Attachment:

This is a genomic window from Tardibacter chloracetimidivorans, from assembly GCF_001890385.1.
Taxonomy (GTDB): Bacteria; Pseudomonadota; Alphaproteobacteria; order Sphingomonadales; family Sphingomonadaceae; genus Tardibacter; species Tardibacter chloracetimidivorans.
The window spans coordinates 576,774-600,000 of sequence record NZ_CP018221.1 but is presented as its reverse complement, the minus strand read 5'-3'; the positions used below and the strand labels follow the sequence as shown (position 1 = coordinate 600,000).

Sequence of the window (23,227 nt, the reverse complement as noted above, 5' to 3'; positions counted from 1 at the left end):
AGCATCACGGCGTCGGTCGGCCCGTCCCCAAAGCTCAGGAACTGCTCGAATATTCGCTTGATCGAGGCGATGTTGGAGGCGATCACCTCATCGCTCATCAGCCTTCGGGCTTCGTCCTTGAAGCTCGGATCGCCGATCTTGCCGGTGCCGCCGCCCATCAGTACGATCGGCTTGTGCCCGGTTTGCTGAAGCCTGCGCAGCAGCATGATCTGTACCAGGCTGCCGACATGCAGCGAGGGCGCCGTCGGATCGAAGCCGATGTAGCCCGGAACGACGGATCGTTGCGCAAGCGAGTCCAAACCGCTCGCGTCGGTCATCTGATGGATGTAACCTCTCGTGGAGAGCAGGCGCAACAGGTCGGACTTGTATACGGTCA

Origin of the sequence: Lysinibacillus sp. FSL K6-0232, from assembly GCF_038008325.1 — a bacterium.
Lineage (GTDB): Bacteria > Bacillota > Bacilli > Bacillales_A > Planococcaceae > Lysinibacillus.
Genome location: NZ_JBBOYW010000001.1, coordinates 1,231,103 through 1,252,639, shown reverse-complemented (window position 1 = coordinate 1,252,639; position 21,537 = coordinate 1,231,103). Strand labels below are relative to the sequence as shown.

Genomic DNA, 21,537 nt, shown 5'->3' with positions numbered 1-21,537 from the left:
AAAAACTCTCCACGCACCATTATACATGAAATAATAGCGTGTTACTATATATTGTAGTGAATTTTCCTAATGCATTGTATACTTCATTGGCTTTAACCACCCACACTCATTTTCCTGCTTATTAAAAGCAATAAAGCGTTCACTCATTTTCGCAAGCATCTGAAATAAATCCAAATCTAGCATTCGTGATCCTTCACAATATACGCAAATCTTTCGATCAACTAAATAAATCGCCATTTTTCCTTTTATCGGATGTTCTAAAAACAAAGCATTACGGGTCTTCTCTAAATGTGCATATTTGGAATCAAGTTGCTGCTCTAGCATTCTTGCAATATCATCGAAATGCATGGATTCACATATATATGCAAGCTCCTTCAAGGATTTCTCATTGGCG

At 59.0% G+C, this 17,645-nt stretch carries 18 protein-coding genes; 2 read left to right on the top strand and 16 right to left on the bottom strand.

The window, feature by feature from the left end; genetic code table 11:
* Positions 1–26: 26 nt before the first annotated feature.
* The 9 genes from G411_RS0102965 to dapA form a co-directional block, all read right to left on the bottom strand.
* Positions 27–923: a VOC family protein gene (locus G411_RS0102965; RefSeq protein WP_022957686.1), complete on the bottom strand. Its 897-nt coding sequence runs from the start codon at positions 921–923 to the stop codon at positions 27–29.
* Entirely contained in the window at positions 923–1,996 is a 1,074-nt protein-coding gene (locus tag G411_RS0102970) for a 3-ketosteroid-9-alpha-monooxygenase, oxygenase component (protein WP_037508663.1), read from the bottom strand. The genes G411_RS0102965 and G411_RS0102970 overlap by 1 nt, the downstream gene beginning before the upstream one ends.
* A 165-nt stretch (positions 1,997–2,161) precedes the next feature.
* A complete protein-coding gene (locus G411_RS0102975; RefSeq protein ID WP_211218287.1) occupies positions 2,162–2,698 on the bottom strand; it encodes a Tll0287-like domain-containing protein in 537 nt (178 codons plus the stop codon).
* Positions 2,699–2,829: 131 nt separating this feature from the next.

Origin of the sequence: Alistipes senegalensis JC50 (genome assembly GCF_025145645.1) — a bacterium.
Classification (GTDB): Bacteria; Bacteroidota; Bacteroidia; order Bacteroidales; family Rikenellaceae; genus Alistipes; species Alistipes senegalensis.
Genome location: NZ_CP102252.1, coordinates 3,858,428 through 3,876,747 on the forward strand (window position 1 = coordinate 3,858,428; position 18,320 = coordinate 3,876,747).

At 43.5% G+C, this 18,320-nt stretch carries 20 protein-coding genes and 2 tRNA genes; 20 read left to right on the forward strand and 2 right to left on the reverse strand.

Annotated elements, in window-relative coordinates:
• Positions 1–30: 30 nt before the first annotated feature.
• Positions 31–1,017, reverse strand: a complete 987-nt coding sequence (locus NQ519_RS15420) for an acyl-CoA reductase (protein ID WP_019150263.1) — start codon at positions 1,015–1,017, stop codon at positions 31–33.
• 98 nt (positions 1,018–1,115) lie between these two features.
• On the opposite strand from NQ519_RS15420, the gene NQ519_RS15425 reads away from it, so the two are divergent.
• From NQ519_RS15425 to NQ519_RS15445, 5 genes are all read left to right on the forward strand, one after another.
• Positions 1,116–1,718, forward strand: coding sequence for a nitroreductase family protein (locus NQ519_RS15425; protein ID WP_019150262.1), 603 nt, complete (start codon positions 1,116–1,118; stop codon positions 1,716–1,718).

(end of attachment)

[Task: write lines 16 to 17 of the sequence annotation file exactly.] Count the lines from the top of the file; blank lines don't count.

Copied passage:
* Entirely contained in the window at positions 923–1,996 is a 1,074-nt protein-coding gene (locus tag G411_RS0102970) for a 3-ketosteroid-9-alpha-monooxygenase, oxygenase component (protein WP_037508663.1), read from the bottom strand. The genes G411_RS0102965 and G411_RS0102970 overlap by 1 nt, the downstream gene beginning before the upstream one ends.
* A 165-nt stretch (positions 1,997–2,161) precedes the next feature.